An analysis of each team’s total titles (Super Bowl wins and pre-1966 championships) vs expected titles. (Packers +7.2, Browns +4.4, Patriots +3.3…Cardinals -3.6)
by Jason Pauley
This analysis shows every current team and their expected championships since their entry into the NFL (or AFL, or AAFC, or APFA), their actual championships, and their over/under vs expected. This data uses some simple assumptions and simple math, to determine each team’s historical performance vs what a random team should have done playing in the same league, against the same amount of teams over the same number of years.
Note: Skip this section and go straight to chart # 2 if you don’t care how the sausage is made.
To illustrate the fairly simple concept I’ll use the Jets and the Cardinals as an example.
The Cardinals franchise has won two championships during the span of their existence, that’s one more than the Jets who have only one Super Bowl / Championship since they entered pro football. For now, the scoreboard tells us:
If you’re reading this, you probably like football enough to know that the Cardinals franchise was one of the original teams; their first year in the league was 1920. You probably also know that the Jets entered the league much later, in 1960. So, with a 40-year head start, the Cardinals should have more championships than the Jets. Okay, easy fix…let’s normalize the data by years in the league. The Cardinals have won two in a span of 102 years, a ratio of 51 years per championship. The Jets have been in the league for 62 years. With this adjustment, the scoreboard still favors the Cardinals, but not as much as the comparison to straight-up titles. Normalizing by year has the Cards only about 18% better.
Cardinals: 51 to 1 ratio
Jets 62:1 ratio
Hold up, though. We normalized by years played, but there’s another important factor at play. In 1947 when the Cardinals last won a championship, there were 10 teams in the league. A random team had a 10% chance of winning it all going into that season. A team playing from 1940 to 1949 should have one championship on average. By the time the Jets won their first and only Super Bowl/Championship there were 26 teams competing for the title; a random team would have a <4% chance of winning it all. Over the entire timespan of the Jets history, they were going up against an average of 27.3 teams per season for the title. The Cardinals had 20% fewer teams vying for the title on a per season basis, with an average of 21.7 over the history of their franchise. Not all seasons are created equal, and this is why I think that a third variable needs to be a part of the equation. In addition to normalizing by years played, every season needs a percentage value that a random team should win the title. That value is 1/X with X being the number of teams in the league. Each team for each year has a 1/X value and the 1/X value accumulates over time from the team’s first year to their last.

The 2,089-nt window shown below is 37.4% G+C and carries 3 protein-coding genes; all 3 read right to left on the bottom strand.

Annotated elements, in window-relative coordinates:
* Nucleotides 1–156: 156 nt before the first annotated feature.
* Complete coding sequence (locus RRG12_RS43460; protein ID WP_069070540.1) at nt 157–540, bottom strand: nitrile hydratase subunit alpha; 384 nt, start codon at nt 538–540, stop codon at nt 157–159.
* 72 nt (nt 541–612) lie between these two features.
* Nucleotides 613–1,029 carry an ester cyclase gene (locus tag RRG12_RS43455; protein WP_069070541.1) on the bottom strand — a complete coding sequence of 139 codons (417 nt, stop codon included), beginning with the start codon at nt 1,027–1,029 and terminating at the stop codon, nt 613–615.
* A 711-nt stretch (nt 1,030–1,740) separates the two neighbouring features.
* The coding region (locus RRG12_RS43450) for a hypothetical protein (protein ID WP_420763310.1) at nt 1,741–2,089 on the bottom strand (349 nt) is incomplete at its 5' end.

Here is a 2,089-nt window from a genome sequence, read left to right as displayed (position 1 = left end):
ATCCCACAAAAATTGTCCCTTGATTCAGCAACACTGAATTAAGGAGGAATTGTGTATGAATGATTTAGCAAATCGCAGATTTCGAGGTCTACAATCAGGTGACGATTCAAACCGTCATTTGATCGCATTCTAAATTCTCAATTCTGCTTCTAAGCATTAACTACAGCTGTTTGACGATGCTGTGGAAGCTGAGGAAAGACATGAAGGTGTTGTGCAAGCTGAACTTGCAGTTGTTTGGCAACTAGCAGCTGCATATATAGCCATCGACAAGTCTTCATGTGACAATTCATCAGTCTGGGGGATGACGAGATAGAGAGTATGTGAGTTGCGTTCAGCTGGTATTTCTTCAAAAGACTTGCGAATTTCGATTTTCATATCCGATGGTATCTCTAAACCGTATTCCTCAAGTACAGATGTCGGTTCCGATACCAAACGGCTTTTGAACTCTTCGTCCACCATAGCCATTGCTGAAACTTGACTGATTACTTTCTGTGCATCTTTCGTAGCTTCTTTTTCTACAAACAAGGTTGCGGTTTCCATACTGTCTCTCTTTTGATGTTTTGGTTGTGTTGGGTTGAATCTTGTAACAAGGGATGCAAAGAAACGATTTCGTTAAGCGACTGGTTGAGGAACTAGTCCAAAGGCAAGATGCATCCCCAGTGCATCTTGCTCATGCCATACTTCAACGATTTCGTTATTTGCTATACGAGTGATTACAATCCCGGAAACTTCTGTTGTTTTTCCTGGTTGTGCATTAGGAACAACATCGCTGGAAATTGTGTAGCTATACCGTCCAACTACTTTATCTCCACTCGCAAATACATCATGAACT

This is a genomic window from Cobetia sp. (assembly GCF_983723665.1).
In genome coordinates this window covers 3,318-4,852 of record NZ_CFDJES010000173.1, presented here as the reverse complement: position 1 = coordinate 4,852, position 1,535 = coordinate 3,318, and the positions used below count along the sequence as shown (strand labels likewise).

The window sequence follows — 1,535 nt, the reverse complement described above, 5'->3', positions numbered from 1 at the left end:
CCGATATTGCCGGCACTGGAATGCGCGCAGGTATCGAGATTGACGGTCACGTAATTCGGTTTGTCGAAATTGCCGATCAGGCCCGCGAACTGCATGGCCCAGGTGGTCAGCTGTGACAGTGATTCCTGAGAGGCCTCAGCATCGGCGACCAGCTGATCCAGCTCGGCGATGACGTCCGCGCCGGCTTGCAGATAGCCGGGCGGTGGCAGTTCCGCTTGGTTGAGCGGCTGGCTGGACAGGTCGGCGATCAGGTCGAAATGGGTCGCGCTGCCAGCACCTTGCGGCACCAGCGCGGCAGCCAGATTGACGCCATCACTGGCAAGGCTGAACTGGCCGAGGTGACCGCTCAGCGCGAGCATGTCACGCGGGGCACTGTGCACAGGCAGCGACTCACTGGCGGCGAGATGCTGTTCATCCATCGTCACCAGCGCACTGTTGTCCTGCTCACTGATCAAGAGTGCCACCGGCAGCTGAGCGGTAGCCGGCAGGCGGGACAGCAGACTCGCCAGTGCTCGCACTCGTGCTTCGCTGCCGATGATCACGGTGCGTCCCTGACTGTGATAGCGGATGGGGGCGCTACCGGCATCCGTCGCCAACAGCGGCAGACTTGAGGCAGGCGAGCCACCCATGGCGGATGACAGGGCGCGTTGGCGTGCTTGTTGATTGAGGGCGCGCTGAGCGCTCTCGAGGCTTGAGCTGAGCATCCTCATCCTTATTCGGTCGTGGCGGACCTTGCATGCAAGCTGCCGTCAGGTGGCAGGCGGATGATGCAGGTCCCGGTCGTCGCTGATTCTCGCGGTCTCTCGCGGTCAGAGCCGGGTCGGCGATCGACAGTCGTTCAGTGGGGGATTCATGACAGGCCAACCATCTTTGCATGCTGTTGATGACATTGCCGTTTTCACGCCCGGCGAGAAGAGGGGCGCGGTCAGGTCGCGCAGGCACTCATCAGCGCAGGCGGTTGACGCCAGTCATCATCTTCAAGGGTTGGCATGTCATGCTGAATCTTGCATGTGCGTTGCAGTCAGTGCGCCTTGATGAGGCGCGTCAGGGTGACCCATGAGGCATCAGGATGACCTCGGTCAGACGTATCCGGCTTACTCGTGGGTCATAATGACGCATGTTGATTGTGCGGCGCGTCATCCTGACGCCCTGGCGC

For example, a team that plays five seasons; with the first three seasons having 10 teams in the league and the next two seasons having 20 teams in the league would have an expected number of titles of 0.40 (.100 + .100 + .100 + .05 + .05). Earlier, I mentioned that the Cardinals, because of their time in the 30s and 40s, had the benefit of going against far fewer teams than the Jets on a per-year basis. So, when I adjust for this, what does this do to the comparison between the two teams. The Cardinals end up with an expected 5.8 titles based on what a random team would have had in the same timeframe. The Jets have an expected 2.7 titles. Both have underperformed against their expectation, but now the scoreboard shows that the Jets have done better in terms of titles against expected titles:
Jets -1.7 (1 championship, 2.7 expected)
Cardinals -3.8 (2 championships, 5.8 expected)
This Jets-Cards example, although long-winded, shows you how comparing championships alone doesn’t work well (you already knew that), but it also shows that simply normalizing by years in the league has a major flaw. But by combining years in the league with the number of teams in each season, we can have a good indicator of where a team should be in terms of titles and compare to their actual titles for an over/under value.
Here is an example of the Cardinals timeline shown in a graph. You can see that up until 1932, they were ahead of schedule, but have been playing catch-up ever since.
Chart 1: Cardinals Championship timeline (actual vs expected)